With a band name as quirky as “Frog Eyes”, it’s unsurprising that Pickpocket’s Locket is a winding, exploratory and sometimes baffling collection of songs. It’s been nearly two years since the Canadian quartet released new work, but last month saw their forthcoming album’s first single, Joe With The Jam, premiered on Pitchfork, with the rest of the release coming this Friday via Paper Bag Records.
Sometimes bold, sometimes timid, this folk-orientated offering is one to intrigue even the least easily phased, building above and beyond the basics of the genre; as frontman Carey Mercer says, “an acoustic guitar is still, in 2015, a very effective way of transmitting one’s song. I made a deal with myself: write ten songs, write all the words before anyone gets to hear any of the songs, memorize the songs so that I become the hard-drive that the acoustic guitar accesses.”
Though the album blooms into a powerful work, it doesn’t commence with the impact I’d hoped for; in fact, opening Two Girls (One For Heaven and the Other One For Rome) is somewhat underwhelming. As the record develops the instrumentation becomes a carefully mastered delicacy, but here it scarcely meshes, somehow coming to even less than a sum of its parts, stunted and brittle even in its most promising moments. Fortunately Joe With The Jam compensates for this with four and a half minutes’ of staccato urgency over tentative percussion, showing just how much they’re capable of.
After these two extremes things settle a little, with lengthily titled The Beat Is Down (Four Wretched Singers Beyond Any World That You Have Known) finally seeing a better better in the music, this string-dominant music bringing in a splash of variation. What didn’t work in the opening is polished off and executed better in Death’s Ship, with the sparse and irregular backing flowing tighter, whilst Mercer shows off the dexterity in his vocal work, an addling but intriguing spectacle that hereon becomes the main focal point of the album.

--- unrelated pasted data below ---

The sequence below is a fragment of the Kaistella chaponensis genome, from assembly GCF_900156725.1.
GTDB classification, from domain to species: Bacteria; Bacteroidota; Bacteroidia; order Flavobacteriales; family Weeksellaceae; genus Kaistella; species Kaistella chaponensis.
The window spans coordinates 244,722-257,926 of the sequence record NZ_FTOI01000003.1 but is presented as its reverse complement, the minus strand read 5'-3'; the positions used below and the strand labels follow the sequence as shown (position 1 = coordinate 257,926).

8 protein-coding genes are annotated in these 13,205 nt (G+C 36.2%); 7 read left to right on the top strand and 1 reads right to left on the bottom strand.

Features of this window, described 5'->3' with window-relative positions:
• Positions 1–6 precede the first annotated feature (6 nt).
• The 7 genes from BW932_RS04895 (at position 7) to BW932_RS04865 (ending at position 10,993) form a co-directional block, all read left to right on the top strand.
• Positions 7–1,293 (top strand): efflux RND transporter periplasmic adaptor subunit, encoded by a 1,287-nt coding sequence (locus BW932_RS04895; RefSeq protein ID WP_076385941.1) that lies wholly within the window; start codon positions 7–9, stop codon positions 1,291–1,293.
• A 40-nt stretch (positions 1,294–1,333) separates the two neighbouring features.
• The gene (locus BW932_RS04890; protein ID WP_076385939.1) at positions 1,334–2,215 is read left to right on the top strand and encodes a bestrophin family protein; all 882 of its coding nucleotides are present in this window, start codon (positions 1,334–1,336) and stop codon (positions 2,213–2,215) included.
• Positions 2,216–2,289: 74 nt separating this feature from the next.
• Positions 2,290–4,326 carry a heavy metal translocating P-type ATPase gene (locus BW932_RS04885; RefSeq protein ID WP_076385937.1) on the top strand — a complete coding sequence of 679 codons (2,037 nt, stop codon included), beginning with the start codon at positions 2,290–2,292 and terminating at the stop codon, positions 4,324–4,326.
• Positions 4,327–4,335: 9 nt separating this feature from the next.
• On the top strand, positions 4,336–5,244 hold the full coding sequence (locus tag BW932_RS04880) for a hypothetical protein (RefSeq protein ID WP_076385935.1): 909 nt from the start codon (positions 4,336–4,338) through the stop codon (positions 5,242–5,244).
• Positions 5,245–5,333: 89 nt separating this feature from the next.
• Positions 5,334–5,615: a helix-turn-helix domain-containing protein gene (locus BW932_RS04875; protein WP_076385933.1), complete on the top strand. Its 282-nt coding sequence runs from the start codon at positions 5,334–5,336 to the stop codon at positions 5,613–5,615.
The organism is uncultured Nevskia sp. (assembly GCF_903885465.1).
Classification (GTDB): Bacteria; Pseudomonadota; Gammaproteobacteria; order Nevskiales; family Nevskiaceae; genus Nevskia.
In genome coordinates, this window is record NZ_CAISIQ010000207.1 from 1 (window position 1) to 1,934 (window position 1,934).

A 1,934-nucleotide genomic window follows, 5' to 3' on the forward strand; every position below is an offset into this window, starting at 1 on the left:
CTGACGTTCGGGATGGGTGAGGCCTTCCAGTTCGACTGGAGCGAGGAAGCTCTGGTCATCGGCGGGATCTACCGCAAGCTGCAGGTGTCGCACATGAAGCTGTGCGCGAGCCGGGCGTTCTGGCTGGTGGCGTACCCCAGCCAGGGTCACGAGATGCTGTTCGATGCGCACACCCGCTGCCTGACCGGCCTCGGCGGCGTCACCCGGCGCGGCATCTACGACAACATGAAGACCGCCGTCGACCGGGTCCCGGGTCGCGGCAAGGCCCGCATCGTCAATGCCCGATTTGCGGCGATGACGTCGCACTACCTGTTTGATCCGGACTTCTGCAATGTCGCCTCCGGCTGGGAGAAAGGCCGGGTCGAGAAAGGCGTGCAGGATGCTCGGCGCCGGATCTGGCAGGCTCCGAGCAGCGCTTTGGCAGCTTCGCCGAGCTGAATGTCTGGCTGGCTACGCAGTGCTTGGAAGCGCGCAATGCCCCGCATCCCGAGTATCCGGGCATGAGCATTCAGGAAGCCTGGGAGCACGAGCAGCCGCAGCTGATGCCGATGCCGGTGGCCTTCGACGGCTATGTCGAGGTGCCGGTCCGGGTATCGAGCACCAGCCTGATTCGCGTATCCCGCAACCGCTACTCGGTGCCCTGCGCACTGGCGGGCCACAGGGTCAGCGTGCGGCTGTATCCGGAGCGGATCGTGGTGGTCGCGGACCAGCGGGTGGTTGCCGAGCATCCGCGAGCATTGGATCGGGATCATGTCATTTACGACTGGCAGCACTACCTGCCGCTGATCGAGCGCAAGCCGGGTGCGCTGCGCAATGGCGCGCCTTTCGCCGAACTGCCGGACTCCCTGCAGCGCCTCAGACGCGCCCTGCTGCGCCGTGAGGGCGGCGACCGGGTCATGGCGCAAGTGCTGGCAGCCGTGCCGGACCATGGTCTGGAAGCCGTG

Whilst the previous tracks has been rather light and inclined to follow whims, The Demon Runner unsurprisingly takes a turn for the dark, plunging to an almost doom-folk sound – one of the few cross genre terms I don’t know to have been coined yet, and it’s not as grim as you might think. Elsewhere, a haunting sound picks up in Rejoinders In The Storm, with an Irish-folk twist playing into the closing instrumental, a slant that’s used again in the bold-vocal storytelling beginning of In A Hut.
Crystal Blip and I Ain’t Around Much unfortunately slip into the forgettable world of album fillers, less attention grabbing albeit more accessible for those off put by the abrupt and jarring manner of the previous tracks. Final Rip Down The Fences That Fence The Garden sees a new minimalist-rock feel thrown into the works, and whilst it stands out obtusely against the quainter instrumental, it highlights how much variation the four-piece have crammed into a mere ten tracks.
Despite having eleven releases behind them, Frog Eyes have proven that they still have the ability to produce eclectic and off-the-beaten-track work that old fans will find as enticing as ever.
You can stream Joe With The Jam below.